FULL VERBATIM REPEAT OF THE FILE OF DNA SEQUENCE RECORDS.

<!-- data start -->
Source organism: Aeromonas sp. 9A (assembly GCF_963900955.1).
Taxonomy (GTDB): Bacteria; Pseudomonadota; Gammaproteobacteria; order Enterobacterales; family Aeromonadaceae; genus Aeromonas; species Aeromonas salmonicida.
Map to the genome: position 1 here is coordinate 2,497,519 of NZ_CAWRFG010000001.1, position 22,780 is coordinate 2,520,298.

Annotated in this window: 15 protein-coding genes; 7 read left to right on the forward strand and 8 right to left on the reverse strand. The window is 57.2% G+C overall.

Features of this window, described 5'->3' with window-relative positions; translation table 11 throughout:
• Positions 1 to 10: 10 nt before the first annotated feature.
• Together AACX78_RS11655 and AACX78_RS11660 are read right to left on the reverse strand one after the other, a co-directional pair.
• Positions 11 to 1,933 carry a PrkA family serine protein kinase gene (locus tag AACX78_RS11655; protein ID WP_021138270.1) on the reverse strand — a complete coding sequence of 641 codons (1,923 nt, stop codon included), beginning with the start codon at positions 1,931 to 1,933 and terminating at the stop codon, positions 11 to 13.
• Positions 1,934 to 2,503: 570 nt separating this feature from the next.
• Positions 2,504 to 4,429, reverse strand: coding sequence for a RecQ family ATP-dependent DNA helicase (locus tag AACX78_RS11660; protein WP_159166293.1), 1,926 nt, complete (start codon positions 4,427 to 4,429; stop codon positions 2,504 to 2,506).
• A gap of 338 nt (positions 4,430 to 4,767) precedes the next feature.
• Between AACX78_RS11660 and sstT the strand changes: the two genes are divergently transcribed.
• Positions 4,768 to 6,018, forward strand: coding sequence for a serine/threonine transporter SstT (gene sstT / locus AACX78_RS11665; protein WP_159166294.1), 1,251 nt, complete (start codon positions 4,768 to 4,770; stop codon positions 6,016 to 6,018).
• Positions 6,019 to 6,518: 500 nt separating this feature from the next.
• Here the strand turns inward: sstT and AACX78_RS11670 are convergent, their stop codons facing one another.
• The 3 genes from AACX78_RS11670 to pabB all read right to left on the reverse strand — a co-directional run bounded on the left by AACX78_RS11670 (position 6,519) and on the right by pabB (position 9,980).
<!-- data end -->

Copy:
Source organism: Aeromonas sp. 9A (assembly GCF_963900955.1).
Taxonomy (GTDB): Bacteria; Pseudomonadota; Gammaproteobacteria; order Enterobacterales; family Aeromonadaceae; genus Aeromonas; species Aeromonas salmonicida.
Map to the genome: position 1 here is coordinate 2,497,519 of NZ_CAWRFG010000001.1, position 22,780 is coordinate 2,520,298.

Annotated in this window: 15 protein-coding genes; 7 read left to right on the forward strand and 8 right to left on the reverse strand. The window is 57.2% G+C overall.

Features of this window, described 5'->3' with window-relative positions; translation table 11 throughout:
• Positions 1 to 10: 10 nt before the first annotated feature.
• Together AACX78_RS11655 and AACX78_RS11660 are read right to left on the reverse strand one after the other, a co-directional pair.
• Positions 11 to 1,933 carry a PrkA family serine protein kinase gene (locus tag AACX78_RS11655; protein ID WP_021138270.1) on the reverse strand — a complete coding sequence of 641 codons (1,923 nt, stop codon included), beginning with the start codon at positions 1,931 to 1,933 and terminating at the stop codon, positions 11 to 13.
• Positions 1,934 to 2,503: 570 nt separating this feature from the next.
• Positions 2,504 to 4,429, reverse strand: coding sequence for a RecQ family ATP-dependent DNA helicase (locus tag AACX78_RS11660; protein WP_159166293.1), 1,926 nt, complete (start codon positions 4,427 to 4,429; stop codon positions 2,504 to 2,506).
• A gap of 338 nt (positions 4,430 to 4,767) precedes the next feature.
• Between AACX78_RS11660 and sstT the strand changes: the two genes are divergently transcribed.
• Positions 4,768 to 6,018, forward strand: coding sequence for a serine/threonine transporter SstT (gene sstT / locus AACX78_RS11665; protein WP_159166294.1), 1,251 nt, complete (start codon positions 4,768 to 4,770; stop codon positions 6,016 to 6,018).
• Positions 6,019 to 6,518: 500 nt separating this feature from the next.
• Here the strand turns inward: sstT and AACX78_RS11670 are convergent, their stop codons facing one another.
• The 3 genes from AACX78_RS11670 to pabB all read right to left on the reverse strand — a co-directional run bounded on the left by AACX78_RS11670 (position 6,519) and on the right by pabB (position 9,980).